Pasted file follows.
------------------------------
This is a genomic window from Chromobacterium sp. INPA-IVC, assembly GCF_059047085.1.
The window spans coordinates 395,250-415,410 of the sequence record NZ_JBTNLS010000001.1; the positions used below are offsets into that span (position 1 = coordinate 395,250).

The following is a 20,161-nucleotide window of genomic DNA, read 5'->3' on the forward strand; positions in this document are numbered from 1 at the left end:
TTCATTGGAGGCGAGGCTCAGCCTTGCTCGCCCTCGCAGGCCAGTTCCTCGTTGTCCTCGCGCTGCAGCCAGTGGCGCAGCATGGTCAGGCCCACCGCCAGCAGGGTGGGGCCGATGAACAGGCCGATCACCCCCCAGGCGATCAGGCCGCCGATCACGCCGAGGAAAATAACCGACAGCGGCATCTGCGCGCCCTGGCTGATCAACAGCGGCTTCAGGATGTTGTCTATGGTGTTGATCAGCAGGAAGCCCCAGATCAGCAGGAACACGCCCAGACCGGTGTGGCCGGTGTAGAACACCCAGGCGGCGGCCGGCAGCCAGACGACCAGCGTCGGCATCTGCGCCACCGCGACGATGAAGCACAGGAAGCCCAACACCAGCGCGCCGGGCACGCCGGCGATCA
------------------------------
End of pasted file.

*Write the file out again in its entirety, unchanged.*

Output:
This is a genomic window from Chromobacterium sp. INPA-IVC, assembly GCF_059047085.1.
The window spans coordinates 395,250-415,410 of the sequence record NZ_JBTNLS010000001.1; the positions used below are offsets into that span (position 1 = coordinate 395,250).

The following is a 20,161-nucleotide window of genomic DNA, read 5'->3' on the forward strand; positions in this document are numbered from 1 at the left end:
TTCATTGGAGGCGAGGCTCAGCCTTGCTCGCCCTCGCAGGCCAGTTCCTCGTTGTCCTCGCGCTGCAGCCAGTGGCGCAGCATGGTCAGGCCCACCGCCAGCAGGGTGGGGCCGATGAACAGGCCGATCACCCCCCAGGCGATCAGGCCGCCGATCACGCCGAGGAAAATAACCGACAGCGGCATCTGCGCGCCCTGGCTGATCAACAGCGGCTTCAGGATGTTGTCTATGGTGTTGATCAGCAGGAAGCCCCAGATCAGCAGGAACACGCCCAGACCGGTGTGGCCGGTGTAGAACACCCAGGCGGCGGCCGGCAGCCAGACGACCAGCGTCGGCATCTGCGCCACCGCGACGATGAAGCACAGGAAGCCCAACACCAGCGCGCCGGGCACGCCGGCGATCA